Modernists like Henry James viewed the rise of the metropolitan as the death of culture and identity and an increase in isolation and uncertainty. His short story “The Jolly Corner,” explores the negative influences that the city holds over the human psyche. He compares the old European standards to new American ideals. He uses the themes of identity, isolation and alienation, and the conscious and unconscious mind to drive his stance against the rise of the metropolitan forward and convince his audience that the rise of the metropolitan is leading to the death of culture, tradition, and encouraging detrimental qualities that go against human behavior. His clear and direct psychoanalysis of the human mind serves as tool for him to prove that his stance is justifiable as well as giving the audience the tools to come to the same conclusion as well.
The first hit that James takes at the rising metropolitan is a comparison between the old/traditional way of life and the new/modern way of life and the effect it has on Spencer Brydon. After living in Europe for thirty-three years, Brydon returns to his family home in New York City to renovate the properties he has inherited. In his introduction to Brydon, James is quick to make his stance on the city the first thing his character reflects on.
“He found what he never would have imagined… the “swagger” things, the modern, the monstrous, the famous things… they were as so many set traps for displeasure…” (James, 372)
What James does here is that he presents Brydon as an American who’s spent more time abroad in Europe than he has living in America and when he does come back almost everything has changed from what he remembers. In essence it’s almost as if he’s a foreigner in his own country. James provides hints of the “old” New York City that serves as a solace to Brydon. First it’s his family home that he calls “the jolly corner” as a homage to the memories of the old times and his past when everything was “simpler” and when he talks about his friend, Alice Staverton.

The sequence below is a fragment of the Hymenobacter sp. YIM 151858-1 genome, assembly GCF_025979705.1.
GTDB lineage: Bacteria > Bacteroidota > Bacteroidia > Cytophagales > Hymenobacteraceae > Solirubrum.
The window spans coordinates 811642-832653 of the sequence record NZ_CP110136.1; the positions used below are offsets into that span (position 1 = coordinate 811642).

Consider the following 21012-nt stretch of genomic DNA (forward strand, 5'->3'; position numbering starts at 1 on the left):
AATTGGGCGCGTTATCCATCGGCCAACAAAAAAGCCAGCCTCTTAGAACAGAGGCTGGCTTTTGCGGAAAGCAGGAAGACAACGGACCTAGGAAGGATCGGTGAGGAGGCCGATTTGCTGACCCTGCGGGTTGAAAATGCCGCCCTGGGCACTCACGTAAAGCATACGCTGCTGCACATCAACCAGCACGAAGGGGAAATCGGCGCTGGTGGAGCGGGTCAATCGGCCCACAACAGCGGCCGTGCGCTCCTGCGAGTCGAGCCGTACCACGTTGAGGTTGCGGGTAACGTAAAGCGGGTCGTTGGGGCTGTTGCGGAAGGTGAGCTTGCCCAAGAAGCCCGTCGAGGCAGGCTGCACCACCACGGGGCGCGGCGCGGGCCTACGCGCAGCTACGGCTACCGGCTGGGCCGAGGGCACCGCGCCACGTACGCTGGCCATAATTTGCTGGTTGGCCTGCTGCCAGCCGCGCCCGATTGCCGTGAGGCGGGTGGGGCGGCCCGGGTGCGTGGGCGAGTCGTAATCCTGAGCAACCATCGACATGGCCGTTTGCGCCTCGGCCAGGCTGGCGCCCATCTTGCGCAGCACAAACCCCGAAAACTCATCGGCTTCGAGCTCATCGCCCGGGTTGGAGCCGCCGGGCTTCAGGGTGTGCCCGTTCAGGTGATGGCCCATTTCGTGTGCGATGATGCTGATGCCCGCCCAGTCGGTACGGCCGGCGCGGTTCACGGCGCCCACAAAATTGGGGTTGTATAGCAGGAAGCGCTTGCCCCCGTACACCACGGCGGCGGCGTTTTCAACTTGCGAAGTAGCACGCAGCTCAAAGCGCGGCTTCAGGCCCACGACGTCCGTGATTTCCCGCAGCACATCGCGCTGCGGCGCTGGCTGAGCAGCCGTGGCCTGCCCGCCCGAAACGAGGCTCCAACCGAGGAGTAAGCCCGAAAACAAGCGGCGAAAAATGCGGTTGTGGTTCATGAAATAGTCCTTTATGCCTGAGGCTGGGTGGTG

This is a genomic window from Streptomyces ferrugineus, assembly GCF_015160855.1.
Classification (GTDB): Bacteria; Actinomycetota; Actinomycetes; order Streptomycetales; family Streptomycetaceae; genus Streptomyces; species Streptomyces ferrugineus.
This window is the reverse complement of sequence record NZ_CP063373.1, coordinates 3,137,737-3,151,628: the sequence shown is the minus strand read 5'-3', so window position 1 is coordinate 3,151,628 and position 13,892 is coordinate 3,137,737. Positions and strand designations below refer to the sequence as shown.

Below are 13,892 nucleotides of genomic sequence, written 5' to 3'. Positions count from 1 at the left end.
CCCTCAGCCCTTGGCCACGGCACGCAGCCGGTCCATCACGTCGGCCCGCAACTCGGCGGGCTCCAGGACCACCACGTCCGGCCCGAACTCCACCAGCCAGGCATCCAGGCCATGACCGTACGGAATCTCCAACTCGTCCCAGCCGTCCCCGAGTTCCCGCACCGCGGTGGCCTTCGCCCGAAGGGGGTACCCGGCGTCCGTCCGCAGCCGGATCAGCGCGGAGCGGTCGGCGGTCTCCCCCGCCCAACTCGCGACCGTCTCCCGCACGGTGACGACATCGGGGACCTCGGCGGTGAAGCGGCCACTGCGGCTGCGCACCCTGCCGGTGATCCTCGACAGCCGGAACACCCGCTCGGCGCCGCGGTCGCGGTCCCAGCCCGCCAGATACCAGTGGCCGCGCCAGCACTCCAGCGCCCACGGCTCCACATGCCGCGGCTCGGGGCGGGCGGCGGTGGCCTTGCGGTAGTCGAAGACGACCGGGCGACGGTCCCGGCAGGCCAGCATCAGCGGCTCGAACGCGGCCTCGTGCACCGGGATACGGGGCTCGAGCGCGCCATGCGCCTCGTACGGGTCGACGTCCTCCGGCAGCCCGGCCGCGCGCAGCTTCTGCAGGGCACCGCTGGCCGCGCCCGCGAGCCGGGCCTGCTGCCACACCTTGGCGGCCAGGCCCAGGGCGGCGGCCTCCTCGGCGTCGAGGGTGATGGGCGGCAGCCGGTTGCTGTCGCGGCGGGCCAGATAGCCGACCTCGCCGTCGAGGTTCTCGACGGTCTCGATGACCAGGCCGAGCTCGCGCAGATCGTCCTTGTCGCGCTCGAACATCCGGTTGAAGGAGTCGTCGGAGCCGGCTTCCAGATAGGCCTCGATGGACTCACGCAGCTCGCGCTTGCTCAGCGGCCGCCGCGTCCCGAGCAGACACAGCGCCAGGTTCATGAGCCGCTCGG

“… She was exquisite for him as some pale pressed flower (a rarity to begin with), and, failing other sweetnesses, she was a sufficient reward of his effort. They had communities of knowledge (this discriminating possessive was always on her lips) of presences of the other age…” (James, 374)
This juxtaposition of the Old World (Europe) that’s centered on following tradition, beauty, romanticism and the New World (America) which is centered on modernity, industrial expansion, corruption, and new ways of thinking politically and ethically all come into play with Brydon’s character. He despises the changes of the modern city and only finds peace in objects of antiquity. Not only does James split Brydon’s personality internally but also, he cleverly uses Brydon’s doppelgänger to create a physical representation of the divide within him.
The next major hit that James takes at the city is the juxtaposition of Brydon’s conscious self and Brydon’s unconscious self showing how the city destroys the humane aspects of a person and turns them into industrialized monsters. In the beginning Brydon realizes that he could have become a promising businessman if he had stayed in New York City and became a part of the modern industrial movement.
“He had lived his life with his back so turned to such concerns and his face addressed to those of so different an order that he scarce knew what to make of this lively stir, in a compartment of his mind never yet penetrated, of a capacity for business and a sense for construction. These virtues, so common all round him now, had been dormant in his own organism.” (James, 373)
This is what starts his rumination on the “what if” factors of his life. When Alice tells him about his alter ego he decides that he wants to see what his modern American counterpart is like and when he does, he’s so appalled that he faints.
“Horror, with the sight had leapt into Brydon’s throat… for the bared identity was too hideous as his… that face, in it dismay and denial, falling straight from his height of sublimity. It was unknown, inconceivable, awful, disconnected from any possibility -! He had been “sold,” he inwardly moaned… Such an identity fitted his at no point… the face was the face of a stranger.” (James, 397)
When Brydon is presented with the harsh reality of what the city turns a person into he’s astonished. His doppelgänger serves as his own version of Frankenstein, a creature so hideous that he immediately distances himself from it. With the alter ego, James presents the idea that you can do one of two things when it comes to the city: accept corruption or isolate yourself and be saved, those are the options.